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Case of the Month

Pavel Bobryk & Pavel Volotovski
National Scientific and Practical Center for Traumatology and Orthopedics, Minsk, Belarus



A 46-year-old woman suffering from rheumatoid arthritis presented with severe pain in the cervical spine and weakness in the limbs.

The pain lasted for about 6 months. Palpation of the cervical spine was painful in the area of the С2 vertebra. Spastic tetraparesis was revealed.

X-ray of the cervical spine in the lateral view showed enlargement of the atlantodental interval (ADI). MRI examination showed anterior displacement of the C1 vertebra and stenosis of the spinal canal.

Q: What is your provisional diagnosis for this patient?

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Pathological transligamentous dislocation of the atlas associated with compression of the spinal cord on the background of rheumatoid arthritis.

Q: What would be your next step in the management of this patient?

  1. Immediate surgical decompression and stabilisation

  2. Further investigations – MRI/CT Scan

  3. Observation and conservative treatment

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Fig. 1 - MRI examination of the cervical spine

Q. What are your thoughts on the MRI of the cervical spine?

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MRI examination of the cervical spine revealed anterior displacement of the C1 vertebra with significant stenosis of the spinal canal and compression of the spinal cord.

Q: How will you manage this further?

  1. Intervention: decompression & stabilisation

  2. Conservative treatment

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Surgical treatment – the first stage: closed reduction and fixation of the cervical spine using halo crown.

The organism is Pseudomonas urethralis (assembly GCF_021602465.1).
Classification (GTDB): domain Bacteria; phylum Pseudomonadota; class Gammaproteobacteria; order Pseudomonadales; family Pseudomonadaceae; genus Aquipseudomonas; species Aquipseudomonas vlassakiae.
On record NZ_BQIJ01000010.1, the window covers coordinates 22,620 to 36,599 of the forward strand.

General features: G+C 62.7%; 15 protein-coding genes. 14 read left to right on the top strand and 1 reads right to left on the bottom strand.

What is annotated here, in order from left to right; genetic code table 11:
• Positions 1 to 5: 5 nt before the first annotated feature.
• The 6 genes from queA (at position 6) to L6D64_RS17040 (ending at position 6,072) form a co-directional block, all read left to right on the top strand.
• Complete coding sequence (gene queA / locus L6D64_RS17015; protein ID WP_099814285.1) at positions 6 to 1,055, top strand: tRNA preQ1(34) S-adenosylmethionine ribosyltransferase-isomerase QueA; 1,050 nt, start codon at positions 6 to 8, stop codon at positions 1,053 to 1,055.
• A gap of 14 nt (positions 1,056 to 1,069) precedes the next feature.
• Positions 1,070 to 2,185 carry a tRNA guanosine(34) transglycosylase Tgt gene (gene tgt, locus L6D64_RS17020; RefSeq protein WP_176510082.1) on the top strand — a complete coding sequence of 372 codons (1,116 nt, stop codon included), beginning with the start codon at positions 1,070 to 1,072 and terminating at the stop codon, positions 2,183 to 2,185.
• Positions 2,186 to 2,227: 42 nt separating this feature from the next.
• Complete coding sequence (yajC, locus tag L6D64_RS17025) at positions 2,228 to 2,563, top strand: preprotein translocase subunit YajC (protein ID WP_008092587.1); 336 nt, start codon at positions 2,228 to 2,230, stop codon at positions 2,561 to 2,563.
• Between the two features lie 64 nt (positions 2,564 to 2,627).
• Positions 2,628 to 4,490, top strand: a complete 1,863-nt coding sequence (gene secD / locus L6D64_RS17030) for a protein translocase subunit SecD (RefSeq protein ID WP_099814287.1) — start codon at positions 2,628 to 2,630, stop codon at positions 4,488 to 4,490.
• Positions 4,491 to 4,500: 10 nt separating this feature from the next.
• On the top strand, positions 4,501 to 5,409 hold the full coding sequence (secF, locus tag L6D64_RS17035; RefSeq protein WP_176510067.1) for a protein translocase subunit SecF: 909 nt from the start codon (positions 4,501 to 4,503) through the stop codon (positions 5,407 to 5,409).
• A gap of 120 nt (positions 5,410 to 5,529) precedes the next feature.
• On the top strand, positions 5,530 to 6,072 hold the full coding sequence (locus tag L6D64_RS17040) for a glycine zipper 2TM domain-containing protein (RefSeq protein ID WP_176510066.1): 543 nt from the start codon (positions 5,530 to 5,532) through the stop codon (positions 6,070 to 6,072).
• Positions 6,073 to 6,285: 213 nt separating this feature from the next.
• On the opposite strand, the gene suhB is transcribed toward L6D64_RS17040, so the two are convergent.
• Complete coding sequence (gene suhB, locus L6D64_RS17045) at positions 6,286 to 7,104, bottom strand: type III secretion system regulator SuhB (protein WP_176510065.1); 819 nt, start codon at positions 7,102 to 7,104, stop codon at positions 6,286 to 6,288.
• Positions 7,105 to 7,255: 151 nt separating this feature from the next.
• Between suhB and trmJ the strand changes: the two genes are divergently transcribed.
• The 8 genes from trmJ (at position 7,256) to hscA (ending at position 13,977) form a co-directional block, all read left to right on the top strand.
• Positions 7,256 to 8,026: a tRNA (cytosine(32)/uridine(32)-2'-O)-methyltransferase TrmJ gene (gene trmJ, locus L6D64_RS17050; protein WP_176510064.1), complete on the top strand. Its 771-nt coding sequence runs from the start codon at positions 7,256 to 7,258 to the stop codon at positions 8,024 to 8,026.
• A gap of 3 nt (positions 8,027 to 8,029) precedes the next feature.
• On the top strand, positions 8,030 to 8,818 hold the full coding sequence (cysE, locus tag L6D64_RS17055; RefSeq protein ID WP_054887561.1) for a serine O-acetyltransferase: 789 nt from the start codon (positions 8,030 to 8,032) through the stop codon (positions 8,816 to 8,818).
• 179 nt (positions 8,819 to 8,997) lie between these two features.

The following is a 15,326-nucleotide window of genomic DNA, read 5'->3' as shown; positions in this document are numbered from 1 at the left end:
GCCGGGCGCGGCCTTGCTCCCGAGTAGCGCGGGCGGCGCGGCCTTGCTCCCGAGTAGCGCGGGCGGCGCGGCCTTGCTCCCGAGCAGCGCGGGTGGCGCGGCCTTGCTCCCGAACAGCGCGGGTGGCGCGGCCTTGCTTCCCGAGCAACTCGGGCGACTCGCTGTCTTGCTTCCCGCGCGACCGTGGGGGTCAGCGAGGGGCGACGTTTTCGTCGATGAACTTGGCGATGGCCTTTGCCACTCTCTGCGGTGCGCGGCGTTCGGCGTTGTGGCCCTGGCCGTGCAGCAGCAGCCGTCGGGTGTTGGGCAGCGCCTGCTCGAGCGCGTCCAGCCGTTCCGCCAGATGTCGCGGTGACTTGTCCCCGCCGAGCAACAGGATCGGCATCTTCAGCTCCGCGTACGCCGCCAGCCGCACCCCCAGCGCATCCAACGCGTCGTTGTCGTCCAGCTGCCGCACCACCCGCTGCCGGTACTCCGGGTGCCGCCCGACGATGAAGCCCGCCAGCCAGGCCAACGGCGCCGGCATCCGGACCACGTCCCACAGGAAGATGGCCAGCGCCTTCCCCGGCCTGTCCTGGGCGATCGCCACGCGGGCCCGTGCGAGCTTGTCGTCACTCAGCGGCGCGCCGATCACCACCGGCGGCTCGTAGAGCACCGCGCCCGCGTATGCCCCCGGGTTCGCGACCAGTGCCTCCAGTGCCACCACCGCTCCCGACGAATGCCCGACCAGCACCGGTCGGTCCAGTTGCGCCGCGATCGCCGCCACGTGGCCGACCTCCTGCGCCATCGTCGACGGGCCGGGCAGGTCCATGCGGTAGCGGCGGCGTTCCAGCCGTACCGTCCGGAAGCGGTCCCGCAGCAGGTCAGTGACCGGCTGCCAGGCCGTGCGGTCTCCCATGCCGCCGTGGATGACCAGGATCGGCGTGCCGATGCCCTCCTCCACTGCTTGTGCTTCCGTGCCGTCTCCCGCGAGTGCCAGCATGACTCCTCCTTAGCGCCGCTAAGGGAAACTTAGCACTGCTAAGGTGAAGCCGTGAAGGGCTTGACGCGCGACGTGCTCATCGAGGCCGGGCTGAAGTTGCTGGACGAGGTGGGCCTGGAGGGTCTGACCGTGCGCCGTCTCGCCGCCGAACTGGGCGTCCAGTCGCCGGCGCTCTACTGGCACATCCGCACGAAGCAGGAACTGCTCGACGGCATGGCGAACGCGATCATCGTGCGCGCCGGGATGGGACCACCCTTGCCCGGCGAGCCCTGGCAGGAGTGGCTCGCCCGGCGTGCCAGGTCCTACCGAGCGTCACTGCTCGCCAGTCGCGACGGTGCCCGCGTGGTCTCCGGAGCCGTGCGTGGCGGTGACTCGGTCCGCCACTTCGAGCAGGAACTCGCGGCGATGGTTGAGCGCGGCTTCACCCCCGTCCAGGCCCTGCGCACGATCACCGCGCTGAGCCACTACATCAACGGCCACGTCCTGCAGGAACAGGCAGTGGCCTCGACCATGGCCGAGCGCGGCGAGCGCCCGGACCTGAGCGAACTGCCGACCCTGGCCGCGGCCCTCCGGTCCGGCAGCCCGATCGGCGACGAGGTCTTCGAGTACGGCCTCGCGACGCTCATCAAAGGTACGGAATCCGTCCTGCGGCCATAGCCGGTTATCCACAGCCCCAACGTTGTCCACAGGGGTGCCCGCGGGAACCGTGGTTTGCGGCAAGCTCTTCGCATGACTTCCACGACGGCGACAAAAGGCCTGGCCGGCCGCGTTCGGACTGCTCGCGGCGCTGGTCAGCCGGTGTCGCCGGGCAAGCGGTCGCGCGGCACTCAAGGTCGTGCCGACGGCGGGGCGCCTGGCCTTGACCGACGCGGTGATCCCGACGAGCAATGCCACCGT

Fig. 2 - X-ray and MRI С0 – С2 after first stage of surgical treatment and second stage: dorsal occipitocervical spondylodesis
Fig. 3 - X-ray and computed tomography С0 – С2 МРТ after second stage of surgical treatment

Follow-up of the patient – pain completely resolved, no neurological disorders, no signs of dislocation recurrence after 2 years.



The problems of upper cervical spine in patients with rheumatoid arthritis are usually associated with atlantoaxial instability, which causes compression of the spinal cord [1] and in severe cases can even lead to the patient’s death. Therefore it is extremely important to use state-of-the art diagnostic methods [3] allowing to evaluate not only the upper cervical spine, but also spinal cord at this level for well-timed and adequate surgical treatment at the early stages of the rheumatoid arthritis. It is undoubted, and it is proved by the experience of many clinicians around the world, that mortality and complication rates in patients treated conservatively are higher than in those treated surgically [2].

  1. Gillick J.L. Rheumatoid arthritis and the cervical spine: A review on the role of surgery / J.L. Gillick, J. Wainwright, K. Das // Int. J. Rheumatol. — 2015. — Vol. 20, № 15. — E. 252456.
  2. N. Tanaka, H. Sakahashi, K. Hirose, T. Ishima, H. Takahashi, and S. Ishii, “Results after 24 years of prophylactic surgery for rheumatoid atlantoaxial subluxation,” //The Journal of Bone and Joint Surgery—British Volume – 2005 -  Vol. 87,  №7, pp. 955–958.
  3. T. Yurube, M. Sumi, K. Nishida et al., “Accelerated development of cervical spine instabilities in rheumatoid arthritis: a prospective minimum 5-year cohort study,” PLoS ONE, vol. 9, no. 2, Article ID e88970, 2014.